top of page
  • Writer's pictureClara Richards

Geographic Information System (GIS): a useful tool for analysing data in policy making decision

[Editor’s note: This post was written by Pareexit Chauhan, GIS Analyst, and Dr. Gaurav Kapoor, Senior Research Scientist at the Center for Study of Science, Technology and Policy (CSTEP).]

What is GIS?

According to the Wikipedia, “a Geographic Information System (GIS) is a system designed to capture, store, manipulate, analyse, manage, and present all types of spatial or geographical data”.

GIS, simply put, is technology that combines geography with information. Using GIS, portions of relevant datasets are represented spatially thereby creating a frame of reference for users of those datasets. Since the datasets are referenced to physical locations on earth, problems can be understood and analysed from a real-world perspective.

GIS can also be thought of as a decision making tool to help policy makers, planners, and researchers in taking efficient decisions related to problems requiring location-based analysis such as disaster management, urban planning, e-governance, transportation etc.

The main advantages of GIS are flexibility, cost effectiveness, accuracy, speed and ability to handle large volume of spatial and non-spatial data. For example, one can analyse extreme parts of the world like dense forests, deserts and Polar Regions easily using satellite imagery and GIS techniques. If large-area studies are required (e.g. for an entire country) and the research is done using surveys and site visits then one needs a lot of resources such as money, time and man-power. But with the help of GIS software one can reduce the resource requirement drastically.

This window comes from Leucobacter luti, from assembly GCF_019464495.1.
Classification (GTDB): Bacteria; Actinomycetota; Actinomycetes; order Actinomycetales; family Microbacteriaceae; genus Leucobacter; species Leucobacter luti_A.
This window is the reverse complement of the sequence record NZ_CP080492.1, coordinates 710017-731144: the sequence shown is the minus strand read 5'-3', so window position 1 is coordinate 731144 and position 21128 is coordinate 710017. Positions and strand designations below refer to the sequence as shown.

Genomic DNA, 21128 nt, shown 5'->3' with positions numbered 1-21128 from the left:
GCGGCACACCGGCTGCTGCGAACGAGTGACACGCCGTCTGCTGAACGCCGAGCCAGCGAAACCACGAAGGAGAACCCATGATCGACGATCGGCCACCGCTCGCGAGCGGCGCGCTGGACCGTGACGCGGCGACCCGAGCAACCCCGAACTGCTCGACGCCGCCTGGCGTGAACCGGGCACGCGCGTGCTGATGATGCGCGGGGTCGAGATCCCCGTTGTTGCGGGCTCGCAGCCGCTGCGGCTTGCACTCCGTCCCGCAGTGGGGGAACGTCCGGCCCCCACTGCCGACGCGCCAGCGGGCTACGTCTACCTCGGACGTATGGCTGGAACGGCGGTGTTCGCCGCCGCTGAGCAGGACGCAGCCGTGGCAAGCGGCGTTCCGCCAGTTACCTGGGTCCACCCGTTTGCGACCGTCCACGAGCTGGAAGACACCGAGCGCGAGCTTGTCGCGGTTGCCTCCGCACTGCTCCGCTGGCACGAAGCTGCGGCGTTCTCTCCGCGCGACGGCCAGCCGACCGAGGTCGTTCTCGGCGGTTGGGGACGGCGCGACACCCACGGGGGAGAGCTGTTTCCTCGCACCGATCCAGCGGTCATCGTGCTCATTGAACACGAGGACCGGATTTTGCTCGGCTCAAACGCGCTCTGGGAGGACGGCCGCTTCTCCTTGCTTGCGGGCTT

How does it work?

Information in a GIS is organised in the form of layers. Each layer adds a unique dimension to the system. For example, the base layer could be a map of the area of interest (this could be a country, a city, a village etc.). The next layer could contain information about the various population centres in the area and their growth rates. The third layer could contain information about the natural features (precipitation, water resources, temperature, forest cover etc.). Intersecting these layers (or datasets) using GIS tools such as QGIS or ArcGIS could then not only give insights on how much water will be required by that area over the forthcoming years but also answer questions such as where to locate new watersheds based on the geographic contours, where to lay pipelines and how to plan for movement of the population.

A basic building block in GIS is an Attribute Table – “A database or tabular file containing information about a set of geographic features, usually arranged in rows and columns so that each row represents a feature and respective column represents feature’s information”. For example, if we are analysing an organisation, the location of the organisation is the spatial data and the additional information like name of organisation, type of the organisation, number of employees etc. are part of the Attribute Table.


Some of the sectors within policy research that GIS have been applied to are:

  1. Emergency response

  2. Mapping of civic resource locations (police stations, hospitals, shelters),